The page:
Technology surely trumps many other things we have come to appreciate, as easy and instant communication is not merely convenient, but a lifesaver.
It’s not a two-hour film, where contagion spreads, the horror mounts, bodies pile up, devastation peaks, and it all ends with stories of selfless bravery and a miracle cure. All of us are actually living through the nightmare of a pandemic and, barring the miracle cure, we have seen it all, as the death count increases, global economy tanks, and we reconsider and revalue what we thought was a given — travel, medicines, healthcare, even something like toilet paper.
Technology surely trumps many other things we have come to appreciate, as easy and instant communication is not merely convenient, but a lifesaver. The virtues of telemedicine have never been more realised than now, and the benefits could be recognised in diverse ways, making healthcare more accessible and affordable. Internet and its various tools help us work from home, enabling not just safety from contamination, but also flexi hours. This could lead to more inclusion, especially of women, in the workforce, resulting in more permanent change in paradigms. Meetings, from offices to large forums, are being held via live chats and conference calls, and if not all, certainly many people and organisations would realise the benefit of incorporating these measures long-term. Incidentally, the forced time spend at home also means more family time.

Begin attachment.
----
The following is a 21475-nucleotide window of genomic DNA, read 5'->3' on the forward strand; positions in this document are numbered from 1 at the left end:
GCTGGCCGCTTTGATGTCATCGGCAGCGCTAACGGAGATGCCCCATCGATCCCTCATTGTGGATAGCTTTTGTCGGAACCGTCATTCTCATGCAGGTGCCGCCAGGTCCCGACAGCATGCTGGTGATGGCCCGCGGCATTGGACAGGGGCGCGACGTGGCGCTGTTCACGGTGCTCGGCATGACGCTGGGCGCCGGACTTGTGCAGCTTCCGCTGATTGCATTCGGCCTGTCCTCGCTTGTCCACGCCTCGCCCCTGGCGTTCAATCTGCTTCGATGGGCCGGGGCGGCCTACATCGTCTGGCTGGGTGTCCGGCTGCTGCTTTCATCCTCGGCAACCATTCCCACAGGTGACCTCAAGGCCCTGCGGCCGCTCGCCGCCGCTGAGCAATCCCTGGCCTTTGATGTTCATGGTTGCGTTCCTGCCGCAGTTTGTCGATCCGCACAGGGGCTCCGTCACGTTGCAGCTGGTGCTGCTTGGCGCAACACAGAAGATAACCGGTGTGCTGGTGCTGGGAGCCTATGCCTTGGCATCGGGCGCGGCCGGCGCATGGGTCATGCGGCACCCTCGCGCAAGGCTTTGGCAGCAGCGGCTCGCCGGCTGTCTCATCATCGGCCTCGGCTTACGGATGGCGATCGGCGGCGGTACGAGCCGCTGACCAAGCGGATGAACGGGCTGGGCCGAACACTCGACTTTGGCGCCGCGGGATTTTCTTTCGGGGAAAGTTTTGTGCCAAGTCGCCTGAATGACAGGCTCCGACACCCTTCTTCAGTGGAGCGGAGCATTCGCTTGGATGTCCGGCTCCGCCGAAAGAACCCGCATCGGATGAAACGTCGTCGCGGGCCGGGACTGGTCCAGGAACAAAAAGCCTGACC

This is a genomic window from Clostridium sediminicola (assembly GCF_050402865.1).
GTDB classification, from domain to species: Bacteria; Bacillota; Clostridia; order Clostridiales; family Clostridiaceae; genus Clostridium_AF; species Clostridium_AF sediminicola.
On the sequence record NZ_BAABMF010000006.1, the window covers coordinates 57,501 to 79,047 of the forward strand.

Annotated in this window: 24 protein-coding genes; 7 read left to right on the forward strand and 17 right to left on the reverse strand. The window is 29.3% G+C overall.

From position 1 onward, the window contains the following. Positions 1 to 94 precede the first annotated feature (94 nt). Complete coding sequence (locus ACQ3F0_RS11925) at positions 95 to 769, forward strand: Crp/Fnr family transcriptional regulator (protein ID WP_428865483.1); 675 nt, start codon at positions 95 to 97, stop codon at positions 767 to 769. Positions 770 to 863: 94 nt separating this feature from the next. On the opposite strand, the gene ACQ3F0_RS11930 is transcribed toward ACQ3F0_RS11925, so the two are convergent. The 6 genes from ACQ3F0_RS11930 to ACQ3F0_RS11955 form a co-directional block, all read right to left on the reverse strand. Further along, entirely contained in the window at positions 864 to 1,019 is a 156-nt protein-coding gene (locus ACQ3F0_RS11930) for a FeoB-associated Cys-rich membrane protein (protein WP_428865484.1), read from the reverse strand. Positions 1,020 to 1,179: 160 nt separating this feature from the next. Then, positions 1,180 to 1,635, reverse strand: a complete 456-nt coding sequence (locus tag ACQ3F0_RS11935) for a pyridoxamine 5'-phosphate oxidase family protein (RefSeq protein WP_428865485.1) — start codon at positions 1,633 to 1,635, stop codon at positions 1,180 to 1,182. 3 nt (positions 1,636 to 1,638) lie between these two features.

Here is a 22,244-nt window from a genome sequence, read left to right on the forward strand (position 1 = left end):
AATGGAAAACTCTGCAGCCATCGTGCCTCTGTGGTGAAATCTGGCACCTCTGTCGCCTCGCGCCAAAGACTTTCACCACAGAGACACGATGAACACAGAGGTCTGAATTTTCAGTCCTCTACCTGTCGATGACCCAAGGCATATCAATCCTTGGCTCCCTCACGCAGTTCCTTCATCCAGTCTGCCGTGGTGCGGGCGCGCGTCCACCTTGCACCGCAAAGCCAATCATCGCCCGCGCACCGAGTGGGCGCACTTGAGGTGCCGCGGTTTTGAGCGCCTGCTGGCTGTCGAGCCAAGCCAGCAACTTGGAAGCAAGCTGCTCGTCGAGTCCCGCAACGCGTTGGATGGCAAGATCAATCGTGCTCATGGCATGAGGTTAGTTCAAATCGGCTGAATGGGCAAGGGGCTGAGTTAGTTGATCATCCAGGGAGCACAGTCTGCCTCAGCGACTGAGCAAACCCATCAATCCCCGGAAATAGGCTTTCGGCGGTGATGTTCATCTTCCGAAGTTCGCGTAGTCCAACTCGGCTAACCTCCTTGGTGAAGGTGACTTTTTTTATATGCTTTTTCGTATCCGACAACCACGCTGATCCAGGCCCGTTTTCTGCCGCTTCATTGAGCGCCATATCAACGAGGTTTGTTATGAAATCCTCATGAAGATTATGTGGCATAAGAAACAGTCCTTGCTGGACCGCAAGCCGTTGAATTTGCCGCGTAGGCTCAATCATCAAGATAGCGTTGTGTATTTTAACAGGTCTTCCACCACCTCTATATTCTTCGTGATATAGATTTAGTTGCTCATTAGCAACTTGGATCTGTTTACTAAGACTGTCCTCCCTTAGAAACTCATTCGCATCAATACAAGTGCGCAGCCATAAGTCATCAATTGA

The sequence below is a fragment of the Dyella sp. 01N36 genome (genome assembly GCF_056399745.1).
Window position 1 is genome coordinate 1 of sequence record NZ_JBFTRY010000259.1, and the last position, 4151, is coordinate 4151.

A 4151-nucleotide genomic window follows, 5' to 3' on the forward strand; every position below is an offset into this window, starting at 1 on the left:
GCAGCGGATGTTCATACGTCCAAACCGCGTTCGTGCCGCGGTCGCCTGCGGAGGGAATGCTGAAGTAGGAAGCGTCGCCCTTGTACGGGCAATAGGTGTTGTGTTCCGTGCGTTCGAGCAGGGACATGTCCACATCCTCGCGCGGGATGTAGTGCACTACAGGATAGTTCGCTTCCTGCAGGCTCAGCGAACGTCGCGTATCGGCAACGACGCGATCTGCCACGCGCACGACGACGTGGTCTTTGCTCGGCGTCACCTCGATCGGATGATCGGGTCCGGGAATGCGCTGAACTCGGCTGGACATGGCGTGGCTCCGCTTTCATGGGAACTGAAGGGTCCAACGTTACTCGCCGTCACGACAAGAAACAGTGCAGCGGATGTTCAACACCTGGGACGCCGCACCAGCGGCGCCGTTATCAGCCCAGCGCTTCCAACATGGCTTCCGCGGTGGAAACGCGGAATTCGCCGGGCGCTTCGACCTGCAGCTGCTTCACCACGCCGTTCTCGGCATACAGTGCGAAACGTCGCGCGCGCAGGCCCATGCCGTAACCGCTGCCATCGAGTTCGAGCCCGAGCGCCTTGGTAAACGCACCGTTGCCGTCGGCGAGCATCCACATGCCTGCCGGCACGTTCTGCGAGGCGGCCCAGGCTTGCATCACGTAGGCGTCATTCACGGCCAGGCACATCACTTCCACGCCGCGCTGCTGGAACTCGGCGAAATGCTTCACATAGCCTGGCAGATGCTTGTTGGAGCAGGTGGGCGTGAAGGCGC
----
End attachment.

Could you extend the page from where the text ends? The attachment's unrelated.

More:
The collateral benefit? Lower carbon footprint, in terms of less travel and lower power consumption, to name just a few. The impact of the outbreak on the environment, even if temporary, has been significant. Just see NASA pictures of nitrogen dioxide levels over China before and after the outbreak — the ominous yellow and red are all but gone. With manufacturing down and travel curtailed because of visa bans and cancelled events, emission levels have plummeted worldwide. This could buy more time for action on climate change.
While the resultant impact on the global economy, as we face a 2008-like recession, might take years to level out, on a very small but significant level, maybe it teaches us the importance of not over-indulging, in recycling, tightening our spending, and curtailing consumerism.
When it comes to food, we have invariably become more wary of meat and imported foods. This not only means healthier eating as we opt for local and seasonal produce and ingredients, it is also beneficial for the planet’s health when we turn to foods with lower carbon footprint. How long this mindset lasts is an incalculable estimate, but all this can translate into more conscious living which need not be an interim measure.
The takeaways extend to much more than just basics. The epicentre of the pandemic being China also teaches the world a lesson not to put all its eggs in a single basket, sourcing everything from paracetamol to phones from one single country. It’s also an opportunity for other countries to present themselves as alternative manufacturing hubs. Can they rise to the occasion?
In the end, a sobering thought. However humans might like to believe they rule this planet, exploiting its resources and forcing thousands of species into extinction, a unicellular organism that can’t even be seen has the potential to bring humanity to its knees. That nature likes equilibrium, not entropy, should not be forgotten.